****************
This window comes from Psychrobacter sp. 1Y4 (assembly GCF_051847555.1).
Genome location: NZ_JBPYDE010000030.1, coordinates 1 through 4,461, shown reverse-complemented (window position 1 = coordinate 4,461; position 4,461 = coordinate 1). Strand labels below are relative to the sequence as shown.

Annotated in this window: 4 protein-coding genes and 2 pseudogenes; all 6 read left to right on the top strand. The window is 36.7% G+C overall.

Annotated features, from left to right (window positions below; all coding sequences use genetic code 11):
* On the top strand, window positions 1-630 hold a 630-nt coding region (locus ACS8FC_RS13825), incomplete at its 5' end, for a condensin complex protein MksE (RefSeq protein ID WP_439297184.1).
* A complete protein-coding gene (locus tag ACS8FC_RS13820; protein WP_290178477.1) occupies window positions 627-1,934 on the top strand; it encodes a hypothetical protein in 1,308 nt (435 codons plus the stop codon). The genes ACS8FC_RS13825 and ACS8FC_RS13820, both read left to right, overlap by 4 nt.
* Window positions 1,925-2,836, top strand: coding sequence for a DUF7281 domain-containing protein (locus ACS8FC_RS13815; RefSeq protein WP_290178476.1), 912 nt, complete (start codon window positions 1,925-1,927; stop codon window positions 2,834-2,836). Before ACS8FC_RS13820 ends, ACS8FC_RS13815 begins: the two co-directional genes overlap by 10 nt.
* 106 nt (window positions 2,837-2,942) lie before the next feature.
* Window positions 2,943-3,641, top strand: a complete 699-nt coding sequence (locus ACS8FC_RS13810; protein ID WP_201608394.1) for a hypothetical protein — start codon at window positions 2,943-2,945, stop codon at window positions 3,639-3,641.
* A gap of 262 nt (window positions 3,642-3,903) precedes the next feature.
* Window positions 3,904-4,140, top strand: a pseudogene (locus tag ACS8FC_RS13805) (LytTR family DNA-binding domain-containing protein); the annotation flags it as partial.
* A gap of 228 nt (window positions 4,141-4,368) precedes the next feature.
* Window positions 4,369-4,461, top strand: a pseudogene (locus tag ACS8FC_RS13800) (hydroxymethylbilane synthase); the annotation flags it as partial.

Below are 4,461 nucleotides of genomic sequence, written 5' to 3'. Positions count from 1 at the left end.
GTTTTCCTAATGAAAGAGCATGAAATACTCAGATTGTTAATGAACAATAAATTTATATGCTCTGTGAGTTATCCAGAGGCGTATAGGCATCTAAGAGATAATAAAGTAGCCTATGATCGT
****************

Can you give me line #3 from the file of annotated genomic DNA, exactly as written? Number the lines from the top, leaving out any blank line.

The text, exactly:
Annotated in this window: 4 protein-coding genes and 2 pseudogenes; all 6 read left to right on the top strand. The window is 36.7% G+C overall.